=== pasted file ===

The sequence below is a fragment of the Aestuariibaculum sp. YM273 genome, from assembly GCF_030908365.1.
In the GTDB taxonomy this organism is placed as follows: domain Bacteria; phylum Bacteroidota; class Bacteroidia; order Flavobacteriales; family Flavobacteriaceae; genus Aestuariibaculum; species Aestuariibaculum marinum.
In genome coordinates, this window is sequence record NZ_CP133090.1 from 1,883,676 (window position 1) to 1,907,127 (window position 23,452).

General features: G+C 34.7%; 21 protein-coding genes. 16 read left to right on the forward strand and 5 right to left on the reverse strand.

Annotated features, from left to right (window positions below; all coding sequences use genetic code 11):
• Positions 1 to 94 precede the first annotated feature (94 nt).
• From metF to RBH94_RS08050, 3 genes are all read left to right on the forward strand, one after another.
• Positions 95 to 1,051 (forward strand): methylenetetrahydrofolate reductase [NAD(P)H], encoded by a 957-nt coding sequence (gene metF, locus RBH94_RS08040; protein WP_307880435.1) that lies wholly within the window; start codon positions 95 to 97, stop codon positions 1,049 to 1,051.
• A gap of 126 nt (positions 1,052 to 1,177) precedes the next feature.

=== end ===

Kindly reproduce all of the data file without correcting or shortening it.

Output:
The sequence below is a fragment of the Aestuariibaculum sp. YM273 genome, from assembly GCF_030908365.1.
In the GTDB taxonomy this organism is placed as follows: domain Bacteria; phylum Bacteroidota; class Bacteroidia; order Flavobacteriales; family Flavobacteriaceae; genus Aestuariibaculum; species Aestuariibaculum marinum.
In genome coordinates, this window is sequence record NZ_CP133090.1 from 1,883,676 (window position 1) to 1,907,127 (window position 23,452).

General features: G+C 34.7%; 21 protein-coding genes. 16 read left to right on the forward strand and 5 right to left on the reverse strand.

Annotated features, from left to right (window positions below; all coding sequences use genetic code 11):
• Positions 1 to 94 precede the first annotated feature (94 nt).
• From metF to RBH94_RS08050, 3 genes are all read left to right on the forward strand, one after another.
• Positions 95 to 1,051 (forward strand): methylenetetrahydrofolate reductase [NAD(P)H], encoded by a 957-nt coding sequence (gene metF, locus RBH94_RS08040; protein WP_307880435.1) that lies wholly within the window; start codon positions 95 to 97, stop codon positions 1,049 to 1,051.
• A gap of 126 nt (positions 1,052 to 1,177) precedes the next feature.